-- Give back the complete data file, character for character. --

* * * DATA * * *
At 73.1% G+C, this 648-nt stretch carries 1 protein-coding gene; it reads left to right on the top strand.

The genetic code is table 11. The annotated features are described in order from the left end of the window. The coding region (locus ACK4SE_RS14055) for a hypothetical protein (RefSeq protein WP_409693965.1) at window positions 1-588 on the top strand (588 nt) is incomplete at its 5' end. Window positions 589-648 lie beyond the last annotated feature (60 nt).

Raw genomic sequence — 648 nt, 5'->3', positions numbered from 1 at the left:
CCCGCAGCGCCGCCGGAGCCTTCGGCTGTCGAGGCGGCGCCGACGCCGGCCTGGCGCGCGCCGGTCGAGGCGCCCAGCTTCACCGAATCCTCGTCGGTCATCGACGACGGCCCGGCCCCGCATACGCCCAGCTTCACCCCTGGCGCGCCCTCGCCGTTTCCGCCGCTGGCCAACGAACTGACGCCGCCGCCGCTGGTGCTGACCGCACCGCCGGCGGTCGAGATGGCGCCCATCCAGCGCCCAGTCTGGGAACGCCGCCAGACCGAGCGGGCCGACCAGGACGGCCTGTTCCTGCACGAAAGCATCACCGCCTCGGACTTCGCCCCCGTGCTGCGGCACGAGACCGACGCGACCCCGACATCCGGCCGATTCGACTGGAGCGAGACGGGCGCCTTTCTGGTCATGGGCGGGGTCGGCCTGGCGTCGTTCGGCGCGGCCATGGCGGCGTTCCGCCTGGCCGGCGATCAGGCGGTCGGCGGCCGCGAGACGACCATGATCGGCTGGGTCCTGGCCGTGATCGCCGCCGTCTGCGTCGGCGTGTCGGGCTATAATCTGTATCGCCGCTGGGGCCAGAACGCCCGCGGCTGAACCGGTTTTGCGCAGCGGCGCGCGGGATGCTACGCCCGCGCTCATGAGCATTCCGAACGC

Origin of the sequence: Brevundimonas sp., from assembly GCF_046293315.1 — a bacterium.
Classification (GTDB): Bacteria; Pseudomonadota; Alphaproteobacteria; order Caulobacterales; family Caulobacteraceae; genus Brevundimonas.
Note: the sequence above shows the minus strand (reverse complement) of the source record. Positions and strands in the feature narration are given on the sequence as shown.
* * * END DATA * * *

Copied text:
At 73.1% G+C, this 648-nt stretch carries 1 protein-coding gene; it reads left to right on the top strand.

The genetic code is table 11. The annotated features are described in order from the left end of the window. The coding region (locus ACK4SE_RS14055) for a hypothetical protein (RefSeq protein WP_409693965.1) at window positions 1-588 on the top strand (588 nt) is incomplete at its 5' end. Window positions 589-648 lie beyond the last annotated feature (60 nt).

Raw genomic sequence — 648 nt, 5'->3', positions numbered from 1 at the left:
CCCGCAGCGCCGCCGGAGCCTTCGGCTGTCGAGGCGGCGCCGACGCCGGCCTGGCGCGCGCCGGTCGAGGCGCCCAGCTTCACCGAATCCTCGTCGGTCATCGACGACGGCCCGGCCCCGCATACGCCCAGCTTCACCCCTGGCGCGCCCTCGCCGTTTCCGCCGCTGGCCAACGAACTGACGCCGCCGCCGCTGGTGCTGACCGCACCGCCGGCGGTCGAGATGGCGCCCATCCAGCGCCCAGTCTGGGAACGCCGCCAGACCGAGCGGGCCGACCAGGACGGCCTGTTCCTGCACGAAAGCATCACCGCCTCGGACTTCGCCCCCGTGCTGCGGCACGAGACCGACGCGACCCCGACATCCGGCCGATTCGACTGGAGCGAGACGGGCGCCTTTCTGGTCATGGGCGGGGTCGGCCTGGCGTCGTTCGGCGCGGCCATGGCGGCGTTCCGCCTGGCCGGCGATCAGGCGGTCGGCGGCCGCGAGACGACCATGATCGGCTGGGTCCTGGCCGTGATCGCCGCCGTCTGCGTCGGCGTGTCGGGCTATAATCTGTATCGCCGCTGGGGCCAGAACGCCCGCGGCTGAACCGGTTTTGCGCAGCGGCGCGCGGGATGCTACGCCCGCGCTCATGAGCATTCCGAACGC

Origin of the sequence: Brevundimonas sp., from assembly GCF_046293315.1 — a bacterium.
Classification (GTDB): Bacteria; Pseudomonadota; Alphaproteobacteria; order Caulobacterales; family Caulobacteraceae; genus Brevundimonas.
Note: the sequence above shows the minus strand (reverse complement) of the source record. Positions and strands in the feature narration are given on the sequence as shown.